China official says Islamists seek to ban laughter and crying
BEIJING (Reuters) - The governor of China's restive far western region of Xinjiang wrote on Monday that Islamist militants were trying to ban laughter at weddings and crying at funerals, as he appealed to people to stamp out the "tumor" of extremism.
Xinjiang, resource-rich and strategically located on the borders of central Asia, has been beset by violence for years, blamed by the government on Islamist militants and separatists.
Exiles and many rights groups say the real cause of the unrest is China's heavy-handed policies, including curbs on Islam and the culture and language of the Muslim Uighur people who call Xinjiang home.
China's nervousness about Islamist extremism has grown since a car burst into flames on the edge of Beijing's Tiananmen Square in October, and 29 people were stabbed to death last month in the southwestern city of Kunming.
Beijing blamed Xinjiang militants for both.
Writing in the official Xinjiang Daily, Xinjiang governor Nur Bekri said that acts of terror had been made possible by extremists taking advantage of people's faith, especially "young people who have seen little of the world".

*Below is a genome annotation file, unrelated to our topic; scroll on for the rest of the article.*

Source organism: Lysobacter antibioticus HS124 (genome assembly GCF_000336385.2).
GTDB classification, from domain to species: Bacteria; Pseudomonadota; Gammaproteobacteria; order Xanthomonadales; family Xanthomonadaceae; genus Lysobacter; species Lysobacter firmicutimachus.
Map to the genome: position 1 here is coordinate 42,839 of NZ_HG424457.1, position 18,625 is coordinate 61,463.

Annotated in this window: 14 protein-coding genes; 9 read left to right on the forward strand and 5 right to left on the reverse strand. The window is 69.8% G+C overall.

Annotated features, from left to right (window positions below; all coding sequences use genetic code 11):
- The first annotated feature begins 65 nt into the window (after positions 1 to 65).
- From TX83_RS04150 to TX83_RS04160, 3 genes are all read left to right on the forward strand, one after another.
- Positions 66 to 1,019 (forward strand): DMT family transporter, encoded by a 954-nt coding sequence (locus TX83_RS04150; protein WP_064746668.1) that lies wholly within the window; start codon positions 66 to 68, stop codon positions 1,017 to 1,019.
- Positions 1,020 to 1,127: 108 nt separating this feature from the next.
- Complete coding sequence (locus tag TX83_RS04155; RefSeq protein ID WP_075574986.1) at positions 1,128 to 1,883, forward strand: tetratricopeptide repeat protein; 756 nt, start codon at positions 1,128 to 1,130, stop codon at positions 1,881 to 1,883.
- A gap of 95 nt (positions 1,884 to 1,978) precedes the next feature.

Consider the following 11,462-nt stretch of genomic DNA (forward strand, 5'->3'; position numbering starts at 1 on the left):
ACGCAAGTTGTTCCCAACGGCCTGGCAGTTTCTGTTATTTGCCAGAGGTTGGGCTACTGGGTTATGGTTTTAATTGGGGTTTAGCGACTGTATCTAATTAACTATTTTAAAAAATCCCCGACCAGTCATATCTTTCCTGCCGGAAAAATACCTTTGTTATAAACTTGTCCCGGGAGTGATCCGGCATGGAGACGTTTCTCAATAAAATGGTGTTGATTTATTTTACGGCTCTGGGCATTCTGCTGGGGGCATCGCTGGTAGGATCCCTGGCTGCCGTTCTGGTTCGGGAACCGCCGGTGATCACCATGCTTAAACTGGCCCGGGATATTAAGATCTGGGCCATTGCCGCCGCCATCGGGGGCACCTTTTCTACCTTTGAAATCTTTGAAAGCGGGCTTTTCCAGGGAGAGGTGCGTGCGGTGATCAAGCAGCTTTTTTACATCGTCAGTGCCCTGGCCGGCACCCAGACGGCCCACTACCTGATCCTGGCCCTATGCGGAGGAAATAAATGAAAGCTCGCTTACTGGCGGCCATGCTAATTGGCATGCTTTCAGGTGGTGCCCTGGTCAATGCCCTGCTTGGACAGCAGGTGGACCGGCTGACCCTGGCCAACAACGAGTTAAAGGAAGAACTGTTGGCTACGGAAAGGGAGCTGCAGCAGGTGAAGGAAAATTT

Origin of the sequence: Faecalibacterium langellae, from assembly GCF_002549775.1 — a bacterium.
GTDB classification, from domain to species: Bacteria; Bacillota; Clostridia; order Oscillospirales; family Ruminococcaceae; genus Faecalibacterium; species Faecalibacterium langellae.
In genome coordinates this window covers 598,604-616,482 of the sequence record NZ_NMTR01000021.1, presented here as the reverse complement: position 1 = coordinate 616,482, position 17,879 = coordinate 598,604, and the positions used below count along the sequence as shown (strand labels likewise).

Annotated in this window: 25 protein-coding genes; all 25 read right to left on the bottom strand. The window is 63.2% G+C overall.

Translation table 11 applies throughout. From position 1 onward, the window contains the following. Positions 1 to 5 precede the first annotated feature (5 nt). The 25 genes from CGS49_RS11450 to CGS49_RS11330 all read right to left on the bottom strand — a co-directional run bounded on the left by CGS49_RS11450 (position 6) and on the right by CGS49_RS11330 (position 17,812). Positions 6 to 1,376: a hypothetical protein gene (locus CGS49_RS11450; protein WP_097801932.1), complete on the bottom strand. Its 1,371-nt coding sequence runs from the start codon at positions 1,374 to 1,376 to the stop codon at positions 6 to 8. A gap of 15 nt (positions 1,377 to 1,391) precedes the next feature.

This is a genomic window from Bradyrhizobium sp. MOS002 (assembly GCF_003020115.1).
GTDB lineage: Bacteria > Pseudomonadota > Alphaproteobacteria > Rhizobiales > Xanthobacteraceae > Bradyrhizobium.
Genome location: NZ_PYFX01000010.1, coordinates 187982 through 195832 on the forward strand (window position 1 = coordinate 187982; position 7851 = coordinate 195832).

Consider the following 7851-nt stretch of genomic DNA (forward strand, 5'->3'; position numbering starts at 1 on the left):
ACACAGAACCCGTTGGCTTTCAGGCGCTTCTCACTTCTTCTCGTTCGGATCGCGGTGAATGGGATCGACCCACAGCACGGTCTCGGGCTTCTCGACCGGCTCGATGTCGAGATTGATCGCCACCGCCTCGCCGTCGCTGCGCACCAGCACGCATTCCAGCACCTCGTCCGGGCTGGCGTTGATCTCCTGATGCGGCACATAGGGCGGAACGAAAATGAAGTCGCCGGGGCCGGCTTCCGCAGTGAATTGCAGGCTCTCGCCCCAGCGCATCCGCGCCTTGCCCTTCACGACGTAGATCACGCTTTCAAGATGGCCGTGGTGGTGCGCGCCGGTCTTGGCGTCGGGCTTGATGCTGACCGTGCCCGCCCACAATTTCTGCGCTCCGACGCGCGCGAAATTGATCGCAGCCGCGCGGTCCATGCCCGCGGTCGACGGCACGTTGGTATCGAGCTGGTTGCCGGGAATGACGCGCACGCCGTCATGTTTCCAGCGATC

"In order to incite fanaticism and control believers, religious extremists have blatantly distorted religious teachings, making up heresy such as 'jihadist martyrs go to heaven,' 'killing a pagan is worth over 10 years of piety,' and 'one gets whatever one wants in heaven'," he wrote.
"They use this to bewilder believers into what they believe is 'jihad' in the form of suicide terrorist attacks or other violence," Bekri added.
People who do not follow the strictures of the Islamists are condemned by them as "traitors" and "scum", he said. Continued...